- Shopping Bag ( 0 items )
From Barnes & NobleThe Barnes & Noble Review
What is it that distinguishes the thousands of years of history from what we think of as modern times? This is the question Peter L. Bernstein asks in the beginning of his new book, Against the Gods, and the answer put simply is...risk management.
Risk management? Well, that's not very poetic, is it? But as Bernstein points out, risk is essential to the development of our society; this is as true as the maxim 'nothing ventured, nothing gained' is old. But how did we discover the proper method for calculating insurance premiums in the first place? At what price should a crop future be set so as to be fair to both buyer and seller? It is questions like these that Bernstein, the author of a number of books on economics and finance, answers as he traces the emergence of risk management from calculating the probability of dice games to insuring investment portfolios.
Risk management by definition has to do with 'maximizing the areas where we have some control over the outcome while minimizing the areas where we have absolutely no control over the outcome and linkage between effect and cause is hidden from us.' But at the end of the day, a risk is still a risk no matter how carefully measured, so where does the time-honored 'gut feeling' come into play? This is the central question of Against the Gods, and the answers are enlightening.
We have Blaise Pascal and his probability triangle to thank for the birth of risk management. Pascal solidified the notion that there was a difference between playing games and thinking about playing games. His triangle of numbers is ageometric algebraic equation that can be employed to calculate, for instance, the odds that a team down one game to zero in the World Series has of coming back to win the pennant. (There are 22 combinations of wins and losses out of a possible 64 that the underdog will come back to win, by the way.) The problem with applying such calculations to real-life situations is that pure odds only work if each team has an equal chance of winning.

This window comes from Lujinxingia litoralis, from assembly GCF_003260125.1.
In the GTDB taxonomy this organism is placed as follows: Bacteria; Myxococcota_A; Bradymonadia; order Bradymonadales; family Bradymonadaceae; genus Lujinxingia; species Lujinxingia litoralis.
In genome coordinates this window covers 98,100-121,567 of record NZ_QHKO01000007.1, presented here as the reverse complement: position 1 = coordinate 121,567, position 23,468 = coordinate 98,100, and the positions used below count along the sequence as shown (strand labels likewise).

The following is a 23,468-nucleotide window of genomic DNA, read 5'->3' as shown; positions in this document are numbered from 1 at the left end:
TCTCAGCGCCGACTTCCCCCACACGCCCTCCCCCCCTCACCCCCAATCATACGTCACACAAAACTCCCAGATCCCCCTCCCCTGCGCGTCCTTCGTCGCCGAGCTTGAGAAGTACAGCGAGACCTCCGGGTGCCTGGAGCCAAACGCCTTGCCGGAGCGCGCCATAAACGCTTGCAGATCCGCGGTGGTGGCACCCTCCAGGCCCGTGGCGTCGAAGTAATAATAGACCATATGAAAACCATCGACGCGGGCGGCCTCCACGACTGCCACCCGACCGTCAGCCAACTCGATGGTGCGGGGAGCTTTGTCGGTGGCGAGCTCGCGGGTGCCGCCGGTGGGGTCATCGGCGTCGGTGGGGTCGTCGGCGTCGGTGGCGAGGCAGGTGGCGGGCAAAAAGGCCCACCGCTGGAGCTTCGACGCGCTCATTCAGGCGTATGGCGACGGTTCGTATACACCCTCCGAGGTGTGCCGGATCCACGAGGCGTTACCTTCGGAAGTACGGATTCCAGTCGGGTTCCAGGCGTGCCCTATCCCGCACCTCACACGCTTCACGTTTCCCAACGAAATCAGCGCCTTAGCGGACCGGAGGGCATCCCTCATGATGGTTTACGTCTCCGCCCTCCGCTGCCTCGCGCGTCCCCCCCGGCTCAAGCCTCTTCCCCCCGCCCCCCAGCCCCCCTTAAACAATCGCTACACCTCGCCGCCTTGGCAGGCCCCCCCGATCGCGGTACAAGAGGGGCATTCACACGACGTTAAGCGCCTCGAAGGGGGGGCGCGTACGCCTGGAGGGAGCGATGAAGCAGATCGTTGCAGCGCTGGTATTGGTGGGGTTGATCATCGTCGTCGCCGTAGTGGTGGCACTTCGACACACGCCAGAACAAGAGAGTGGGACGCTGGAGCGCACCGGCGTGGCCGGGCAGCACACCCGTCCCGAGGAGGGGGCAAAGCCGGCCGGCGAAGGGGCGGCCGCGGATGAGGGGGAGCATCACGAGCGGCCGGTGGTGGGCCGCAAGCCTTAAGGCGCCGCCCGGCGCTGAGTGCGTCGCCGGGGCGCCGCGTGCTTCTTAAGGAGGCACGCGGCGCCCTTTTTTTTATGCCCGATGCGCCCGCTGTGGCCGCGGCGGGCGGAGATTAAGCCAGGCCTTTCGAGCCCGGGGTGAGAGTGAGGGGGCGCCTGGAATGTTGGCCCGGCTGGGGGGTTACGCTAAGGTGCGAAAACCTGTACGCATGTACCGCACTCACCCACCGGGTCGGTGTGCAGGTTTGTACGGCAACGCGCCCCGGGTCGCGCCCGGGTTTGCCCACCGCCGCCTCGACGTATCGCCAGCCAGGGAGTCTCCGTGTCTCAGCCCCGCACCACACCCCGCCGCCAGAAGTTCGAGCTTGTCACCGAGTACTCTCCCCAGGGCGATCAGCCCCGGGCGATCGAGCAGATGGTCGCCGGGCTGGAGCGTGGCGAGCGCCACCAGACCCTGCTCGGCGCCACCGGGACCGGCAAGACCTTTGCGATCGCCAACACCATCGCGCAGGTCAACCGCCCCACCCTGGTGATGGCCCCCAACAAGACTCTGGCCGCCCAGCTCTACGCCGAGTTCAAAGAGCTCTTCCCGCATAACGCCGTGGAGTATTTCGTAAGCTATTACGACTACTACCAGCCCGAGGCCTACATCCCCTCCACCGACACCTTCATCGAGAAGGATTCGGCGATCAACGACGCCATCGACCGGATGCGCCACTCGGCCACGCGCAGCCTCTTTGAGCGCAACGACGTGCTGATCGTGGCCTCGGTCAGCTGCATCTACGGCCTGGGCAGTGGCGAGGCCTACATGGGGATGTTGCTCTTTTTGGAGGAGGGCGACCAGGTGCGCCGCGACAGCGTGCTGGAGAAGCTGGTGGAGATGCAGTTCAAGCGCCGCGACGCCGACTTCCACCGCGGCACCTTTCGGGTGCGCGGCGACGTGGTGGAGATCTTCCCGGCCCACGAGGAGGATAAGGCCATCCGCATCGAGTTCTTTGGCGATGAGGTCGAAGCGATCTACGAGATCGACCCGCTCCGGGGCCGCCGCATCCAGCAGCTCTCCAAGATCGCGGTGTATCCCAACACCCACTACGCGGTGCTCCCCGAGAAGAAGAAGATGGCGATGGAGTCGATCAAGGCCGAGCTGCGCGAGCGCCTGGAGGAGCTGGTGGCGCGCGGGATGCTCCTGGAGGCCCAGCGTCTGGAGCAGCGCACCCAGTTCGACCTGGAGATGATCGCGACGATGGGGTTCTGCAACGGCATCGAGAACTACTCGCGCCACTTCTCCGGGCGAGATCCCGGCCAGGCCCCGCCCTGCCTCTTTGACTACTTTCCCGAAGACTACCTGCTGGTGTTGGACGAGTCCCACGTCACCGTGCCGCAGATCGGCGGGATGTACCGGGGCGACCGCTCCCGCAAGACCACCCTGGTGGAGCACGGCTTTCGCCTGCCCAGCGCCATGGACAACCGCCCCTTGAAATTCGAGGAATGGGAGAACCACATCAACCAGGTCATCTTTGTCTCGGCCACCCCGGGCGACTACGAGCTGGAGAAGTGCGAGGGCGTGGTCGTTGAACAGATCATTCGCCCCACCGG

It wasn't until the Reformation that people began to that understand that they must take responsibility for their own decisions, and as Bernstein duly points out: 'Risk management only becomes possible when people are free agents.' So as awareness of self-determination spread, mathematicians put their minds to methods of determining risk while businessmen put their wallets towards using this information to limit risk.
It was in 1976, however, that one of the most highly developed forms of risk management heretofore imagined was spawned, from the mind of a Berkeley finance professor named Hayne Leland. For a premium, portfolio insurance guarded an investor against incurring huge losses in the stock market. Hayne had devised a scheme that severely limited the downside of the riskiest institution of all! For a time, everything went along gloriously for portfolio insurance, making millions for Leland, until the market crash of October 1987, when such huge losses could not be traded against the income of the premiums paid. At the end of the day, the best risk management failed in the face of the market's oldest precept: You cannot expect to make large profits without taking the risk of large losses. Related work was done by economists Robert C. Merton and Myron S. Scholes: For their mathematical theorems that accurately priced options (thereby drastically reducing the risk factor), they were recently awarded the Nobel Prize in Economics. Their theory is explained in depth in Against the Gods.
I felt a growing sense of anticipation as I read this book, expecting that the progress of risk management would lead me directly to the best investment strategies available. And though the book indeed follows this path, risk management as we know it today stops well short of achieving a foolproof method of playing the market. More to the point, it is human nature that does not allow these measurements to limit risk. "Against the Gods" reads like a good piece of historical fiction in which the events, facts, and dates come alive in the midst of the personalities who effected them. Pascal, for example, renounced mathematics twice in his life, both times turning to religion. With the claim of Renunciation, total and sweet, he gave up high living in favor of the monastery, leaving the unsolved intricacies of managing risks to future generations. And perhaps it is well he did, for it seems that we adhere more to the blind faith, rules of thumb, experience, instinct, and conventions that make up our gut than to the results of risk analysis.—Woodall Taft is a freelance writer who resides near Silicon Valley.